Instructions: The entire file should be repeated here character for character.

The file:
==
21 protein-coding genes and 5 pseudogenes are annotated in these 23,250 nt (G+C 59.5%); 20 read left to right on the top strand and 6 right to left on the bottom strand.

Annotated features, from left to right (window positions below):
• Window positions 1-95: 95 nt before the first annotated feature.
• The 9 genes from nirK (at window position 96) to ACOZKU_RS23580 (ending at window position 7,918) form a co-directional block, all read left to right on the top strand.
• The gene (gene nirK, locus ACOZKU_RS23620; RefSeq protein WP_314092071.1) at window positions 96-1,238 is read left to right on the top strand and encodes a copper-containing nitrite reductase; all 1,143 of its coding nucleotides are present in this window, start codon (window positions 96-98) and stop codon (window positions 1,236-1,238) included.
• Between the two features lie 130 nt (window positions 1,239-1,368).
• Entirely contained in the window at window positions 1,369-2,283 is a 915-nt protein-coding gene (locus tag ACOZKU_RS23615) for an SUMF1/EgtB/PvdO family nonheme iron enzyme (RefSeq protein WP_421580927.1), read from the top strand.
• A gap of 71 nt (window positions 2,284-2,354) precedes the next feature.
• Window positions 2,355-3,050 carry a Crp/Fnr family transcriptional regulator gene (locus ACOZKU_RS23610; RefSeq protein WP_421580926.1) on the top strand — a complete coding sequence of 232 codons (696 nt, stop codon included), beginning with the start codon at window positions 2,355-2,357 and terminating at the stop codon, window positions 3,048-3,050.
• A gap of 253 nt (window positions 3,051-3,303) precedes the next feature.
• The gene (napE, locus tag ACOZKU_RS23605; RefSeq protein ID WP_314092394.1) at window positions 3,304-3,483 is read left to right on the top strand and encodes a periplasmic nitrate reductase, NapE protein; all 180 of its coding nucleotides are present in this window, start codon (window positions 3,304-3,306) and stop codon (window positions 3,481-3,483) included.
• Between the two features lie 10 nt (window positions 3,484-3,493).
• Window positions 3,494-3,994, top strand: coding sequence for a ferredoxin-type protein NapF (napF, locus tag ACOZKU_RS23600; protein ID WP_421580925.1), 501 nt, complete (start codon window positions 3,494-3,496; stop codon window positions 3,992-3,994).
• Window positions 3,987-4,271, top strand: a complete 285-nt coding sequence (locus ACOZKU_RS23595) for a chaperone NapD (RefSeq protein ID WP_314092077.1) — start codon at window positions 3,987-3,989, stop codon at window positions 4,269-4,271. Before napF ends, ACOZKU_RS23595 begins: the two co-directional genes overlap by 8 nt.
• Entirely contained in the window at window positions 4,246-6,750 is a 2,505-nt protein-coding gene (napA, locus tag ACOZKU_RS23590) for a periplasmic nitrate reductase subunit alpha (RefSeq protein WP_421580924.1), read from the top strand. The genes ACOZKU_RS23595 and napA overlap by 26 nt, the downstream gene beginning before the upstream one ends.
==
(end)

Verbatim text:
21 protein-coding genes and 5 pseudogenes are annotated in these 23,250 nt (G+C 59.5%); 20 read left to right on the top strand and 6 right to left on the bottom strand.

Annotated features, from left to right (window positions below):
• Window positions 1-95: 95 nt before the first annotated feature.
• The 9 genes from nirK (at window position 96) to ACOZKU_RS23580 (ending at window position 7,918) form a co-directional block, all read left to right on the top strand.
• The gene (gene nirK, locus ACOZKU_RS23620; RefSeq protein WP_314092071.1) at window positions 96-1,238 is read left to right on the top strand and encodes a copper-containing nitrite reductase; all 1,143 of its coding nucleotides are present in this window, start codon (window positions 96-98) and stop codon (window positions 1,236-1,238) included.
• Between the two features lie 130 nt (window positions 1,239-1,368).
• Entirely contained in the window at window positions 1,369-2,283 is a 915-nt protein-coding gene (locus tag ACOZKU_RS23615) for an SUMF1/EgtB/PvdO family nonheme iron enzyme (RefSeq protein WP_421580927.1), read from the top strand.
• A gap of 71 nt (window positions 2,284-2,354) precedes the next feature.
• Window positions 2,355-3,050 carry a Crp/Fnr family transcriptional regulator gene (locus ACOZKU_RS23610; RefSeq protein WP_421580926.1) on the top strand — a complete coding sequence of 232 codons (696 nt, stop codon included), beginning with the start codon at window positions 2,355-2,357 and terminating at the stop codon, window positions 3,048-3,050.
• A gap of 253 nt (window positions 3,051-3,303) precedes the next feature.
• The gene (napE, locus tag ACOZKU_RS23605; RefSeq protein ID WP_314092394.1) at window positions 3,304-3,483 is read left to right on the top strand and encodes a periplasmic nitrate reductase, NapE protein; all 180 of its coding nucleotides are present in this window, start codon (window positions 3,304-3,306) and stop codon (window positions 3,481-3,483) included.
• Between the two features lie 10 nt (window positions 3,484-3,493).
• Window positions 3,494-3,994, top strand: coding sequence for a ferredoxin-type protein NapF (napF, locus tag ACOZKU_RS23600; protein ID WP_421580925.1), 501 nt, complete (start codon window positions 3,494-3,496; stop codon window positions 3,992-3,994).
• Window positions 3,987-4,271, top strand: a complete 285-nt coding sequence (locus ACOZKU_RS23595) for a chaperone NapD (RefSeq protein ID WP_314092077.1) — start codon at window positions 3,987-3,989, stop codon at window positions 4,269-4,271. Before napF ends, ACOZKU_RS23595 begins: the two co-directional genes overlap by 8 nt.
• Entirely contained in the window at window positions 4,246-6,750 is a 2,505-nt protein-coding gene (napA, locus tag ACOZKU_RS23590) for a periplasmic nitrate reductase subunit alpha (RefSeq protein WP_421580924.1), read from the top strand. The genes ACOZKU_RS23595 and napA overlap by 26 nt, the downstream gene beginning before the upstream one ends.